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send somebody from our House here to our
House there, who knows the city and the business,
of old, and is in Tellson's confidence. As
to the uncertain travelling, the long journey, and
the winter weather, if I were not prepared to
submit myself to a few inconveniences for the
sake of Tellson's, after all these years, who
ought to be?"

"I wish I were going myself," said Charles
Darnay, somewhat restlessly, and like one
thinking aloud.

"Indeed!  You are a pretty fellow to object
and advise!" exclaimed Mr. Lorry. "You wish
you were going yourself? And you a Frenchman
born? You are a wise counsellor."

"My dear Mr. Lorry, it is because I am a
Frenchman born, that the thought (which I did
not mean to utter here, however) has passed
through my mind often. One cannot help
thinking, having had some sympathy for the
miserable people, and having abandoned
something to them," he spoke here in his former
thoughtful manner, "that one might be listened
to, and might have the power to persuade to
some restraint. Only last night, after you
had left us, when I was talking to Lucie——"

"When you were talking to Lucie," Mr.
Lorry repeated. "Yes. I wonder you are not
ashamed to mention the name of Lucie!
Wishing you were going to France at this time
of day!"

"However, I am not going," said Charles
Darnay, with a smile. "It is more to the
purpose that you say you are."

"And I am, in plain reality. The truth is,
my dear Charles," Mr. Lorry glanced at the
distant House, and lowered his voice, "you can
have no conception of the difficulty with which
our business is transacted, and of the peril in
which our books and papers over yonder are
involved. The Lord above knows what the
compromising consequences would be to numbers
of people, if some of our documents were seized
or destroyed; and they might be, at any time,
you know, for who can say that Paris is not
set afire to-day, or sacked to-morrow! Now, a
judicious selection from these with the least
possible delay, and the burying of them, or
otherwise getting of them out of harm's way, is
within the power (without loss of precious time)
of scarcely any one but myself, if any one. And
shall I hang back, when Tellson's knows this and
says thisTellson's, whose bread I have eaten
these sixty yearsbecause I am a little stiff
about the joints? Why, I am a boy, sir, to half
a dozen old codgers here!"

"How I admire the gallantry of your youthful
spirit, Mr. Lorry."

"Tut! Nonsense, sir!—And, my dear Charles,"
said Mr. Lorry, glancing at the House again,
"you are to remember, that getting things out
of Paris at this present time, no matter what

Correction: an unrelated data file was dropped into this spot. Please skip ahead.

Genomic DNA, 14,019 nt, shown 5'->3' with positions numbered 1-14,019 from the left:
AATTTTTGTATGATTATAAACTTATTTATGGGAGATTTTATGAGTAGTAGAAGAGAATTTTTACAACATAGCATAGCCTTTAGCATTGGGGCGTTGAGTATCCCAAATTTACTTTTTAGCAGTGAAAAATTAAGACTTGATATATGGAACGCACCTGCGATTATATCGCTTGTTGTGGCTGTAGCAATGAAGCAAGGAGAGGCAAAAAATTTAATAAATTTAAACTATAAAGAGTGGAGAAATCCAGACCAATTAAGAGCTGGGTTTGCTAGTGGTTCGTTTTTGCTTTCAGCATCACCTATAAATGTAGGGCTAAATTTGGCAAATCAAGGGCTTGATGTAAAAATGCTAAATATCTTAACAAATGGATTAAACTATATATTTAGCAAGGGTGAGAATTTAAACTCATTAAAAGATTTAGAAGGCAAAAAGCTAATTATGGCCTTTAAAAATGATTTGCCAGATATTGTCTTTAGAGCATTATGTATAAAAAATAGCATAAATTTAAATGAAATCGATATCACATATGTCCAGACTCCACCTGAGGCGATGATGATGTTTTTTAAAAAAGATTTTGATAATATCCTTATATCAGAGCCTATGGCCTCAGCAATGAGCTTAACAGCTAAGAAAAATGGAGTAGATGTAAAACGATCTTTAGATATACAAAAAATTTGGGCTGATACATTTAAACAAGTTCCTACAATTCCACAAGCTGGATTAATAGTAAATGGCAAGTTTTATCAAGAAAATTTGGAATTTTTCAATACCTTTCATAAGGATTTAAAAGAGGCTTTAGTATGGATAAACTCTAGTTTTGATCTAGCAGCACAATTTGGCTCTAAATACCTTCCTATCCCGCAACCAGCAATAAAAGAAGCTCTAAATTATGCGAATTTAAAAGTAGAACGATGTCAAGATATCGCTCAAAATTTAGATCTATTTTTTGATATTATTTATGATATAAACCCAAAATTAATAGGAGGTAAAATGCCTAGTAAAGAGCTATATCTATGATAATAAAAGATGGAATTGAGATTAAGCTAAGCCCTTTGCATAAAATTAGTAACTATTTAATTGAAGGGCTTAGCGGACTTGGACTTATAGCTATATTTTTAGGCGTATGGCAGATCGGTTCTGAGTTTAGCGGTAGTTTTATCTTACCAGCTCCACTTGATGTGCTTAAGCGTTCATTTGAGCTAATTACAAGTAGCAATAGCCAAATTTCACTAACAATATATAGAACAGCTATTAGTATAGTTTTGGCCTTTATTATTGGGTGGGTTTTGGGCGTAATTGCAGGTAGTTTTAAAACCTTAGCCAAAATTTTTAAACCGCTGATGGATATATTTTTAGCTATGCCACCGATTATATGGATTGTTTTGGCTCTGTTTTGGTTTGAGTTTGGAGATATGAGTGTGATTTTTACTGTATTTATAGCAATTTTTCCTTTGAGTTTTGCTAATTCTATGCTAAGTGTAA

things, is next to an impossibility. Papers and
precious matters were this very day brought to us
here (I speak in strict confidence; it is not
business-like to whisper it, even to you), by the
strangest bearers you can imagine, every one of
whom had his head hanging on by a single
hair as he passed the Barriers. At another
time, our parcels would come and go, as easily
as in business-like Old England; but now, everything
is stopped."

"And do you really go to-night?"

"I really go to-night, for the case has become
too pressing to admit of delay."

"And do you take no one with, you?"

"All sorts of people have been proposed to
me, but I will have nothing to say to any of
them. I intend to take Jerry. Jerry has been
my body-guard on Sunday nights for a long time
past, and I am used to him. Nobody will suspect
Jerry of being anything but an English
bulldog, or of having any design in his head
but to fly at anybody who touches his master."

"I must say again that I heartily admire
your gallantry and youthfulness."

"I must say again, nonsense, nonsense!
When I have executed this little commission, I
shall, perhaps, accept Tellson's proposal to retire
and live at my ease. Time enough, then, to
think about growing old."

This dialogue had taken place at Mr. Lorry's
usual desk, with Monseigneur swarming within
a yard or two of it, boastful of what he would
do to avenge himself on the rascal-people before
long. It was too much the way of Monseigneur
under his reverses as a refugee, and it was
much too much the way of native British
orthodoxy, to talk of this terrible Revolution as if
it were the one only harvest ever known under
the skies that had not been sownas if nothing
had ever been done, or omitted to be done, that
had led to itas if observers of the wretched
millions in France, and of the misused and
perverted resources that should have made them
prosperous, had not seen it inevitably coming,
years before, and had not in plain words recorded
what they saw. Such vapouring, combined with
the extravagant plots of Monseigneur for the
restoration of a state of things that had utterly
exhausted itself, and worn out Heaven and
earth as well as itself, was hard to be endured
without some remonstrance by any sane man
who knew the truth. And it was such vapouring
all about his ears, like a troublesome confusion
of blood in his own head, added to a
latent uneasiness in his mind, which had already
made Charles Darnay restless, and which still
kept him so.

Among the talkers, was Stryver, of the King's
Bench Bar, far on his way to state promotion,
and, therefore, loud on the theme: broaching to
Monseigneur, his devices for blowing the people
up and exterminating them from the face of the
earth, and doing without them: and for accomplishing
many similar objects akin in their nature
to the abolition of eagles by sprinkling salt on
the tails of the race. Him, Darnay heard with
a particular feeling of objection; and Darnay
stood divided between going away that he might
hear no more, and remaining to interpose his
word, when the thing that was to be, went on
to shape itself out.

The House approached Mr. Lorry, and laying

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